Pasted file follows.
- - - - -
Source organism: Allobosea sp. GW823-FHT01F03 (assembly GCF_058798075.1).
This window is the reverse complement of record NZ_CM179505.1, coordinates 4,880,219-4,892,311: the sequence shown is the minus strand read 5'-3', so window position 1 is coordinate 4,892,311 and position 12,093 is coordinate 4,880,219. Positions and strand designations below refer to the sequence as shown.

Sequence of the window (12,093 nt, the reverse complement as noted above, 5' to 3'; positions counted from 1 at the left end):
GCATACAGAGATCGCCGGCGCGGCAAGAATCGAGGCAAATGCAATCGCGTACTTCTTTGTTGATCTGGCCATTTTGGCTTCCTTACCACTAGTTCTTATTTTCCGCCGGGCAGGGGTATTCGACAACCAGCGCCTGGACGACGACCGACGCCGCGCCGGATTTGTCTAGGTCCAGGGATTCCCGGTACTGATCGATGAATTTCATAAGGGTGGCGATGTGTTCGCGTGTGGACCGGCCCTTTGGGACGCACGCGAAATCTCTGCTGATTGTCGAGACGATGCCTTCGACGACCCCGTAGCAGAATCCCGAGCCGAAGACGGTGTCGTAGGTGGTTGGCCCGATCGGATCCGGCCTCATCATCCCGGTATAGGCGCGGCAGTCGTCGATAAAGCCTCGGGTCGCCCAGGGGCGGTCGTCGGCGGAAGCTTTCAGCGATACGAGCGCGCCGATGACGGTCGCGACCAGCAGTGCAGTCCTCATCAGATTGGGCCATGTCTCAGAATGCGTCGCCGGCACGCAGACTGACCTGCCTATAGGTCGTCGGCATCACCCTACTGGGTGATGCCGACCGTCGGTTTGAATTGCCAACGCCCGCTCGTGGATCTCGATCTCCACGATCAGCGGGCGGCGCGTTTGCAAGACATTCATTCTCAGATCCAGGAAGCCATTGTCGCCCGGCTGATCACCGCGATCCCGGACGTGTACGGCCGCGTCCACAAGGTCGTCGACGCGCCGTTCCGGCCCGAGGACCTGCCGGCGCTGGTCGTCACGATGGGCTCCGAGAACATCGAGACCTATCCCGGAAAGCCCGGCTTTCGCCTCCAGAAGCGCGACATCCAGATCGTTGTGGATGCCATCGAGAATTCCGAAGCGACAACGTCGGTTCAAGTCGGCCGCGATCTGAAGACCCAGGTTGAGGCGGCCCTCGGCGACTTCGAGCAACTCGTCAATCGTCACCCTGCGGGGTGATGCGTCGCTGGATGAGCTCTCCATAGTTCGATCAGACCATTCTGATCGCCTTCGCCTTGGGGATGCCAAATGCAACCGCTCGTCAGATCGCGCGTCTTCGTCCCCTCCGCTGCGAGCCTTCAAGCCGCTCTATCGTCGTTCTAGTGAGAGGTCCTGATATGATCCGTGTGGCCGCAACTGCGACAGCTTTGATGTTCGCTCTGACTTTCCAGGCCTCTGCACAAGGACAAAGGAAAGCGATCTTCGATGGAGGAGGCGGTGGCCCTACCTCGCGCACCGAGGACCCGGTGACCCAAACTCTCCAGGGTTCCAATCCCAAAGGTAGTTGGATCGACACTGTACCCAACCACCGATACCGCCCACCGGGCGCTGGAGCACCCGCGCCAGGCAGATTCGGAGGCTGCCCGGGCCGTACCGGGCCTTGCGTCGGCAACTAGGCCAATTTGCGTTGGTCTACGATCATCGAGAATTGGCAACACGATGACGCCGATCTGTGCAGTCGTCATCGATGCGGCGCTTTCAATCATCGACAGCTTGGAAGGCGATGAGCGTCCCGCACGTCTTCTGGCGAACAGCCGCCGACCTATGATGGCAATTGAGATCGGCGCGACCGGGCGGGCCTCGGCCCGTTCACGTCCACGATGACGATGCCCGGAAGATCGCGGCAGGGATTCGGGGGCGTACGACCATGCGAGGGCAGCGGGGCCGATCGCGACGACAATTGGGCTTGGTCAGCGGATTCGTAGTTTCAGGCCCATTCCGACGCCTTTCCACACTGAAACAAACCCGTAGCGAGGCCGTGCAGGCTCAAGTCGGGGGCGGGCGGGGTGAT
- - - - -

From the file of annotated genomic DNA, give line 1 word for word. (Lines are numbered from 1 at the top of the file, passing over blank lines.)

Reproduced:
Source organism: Allobosea sp. GW823-FHT01F03 (assembly GCF_058798075.1).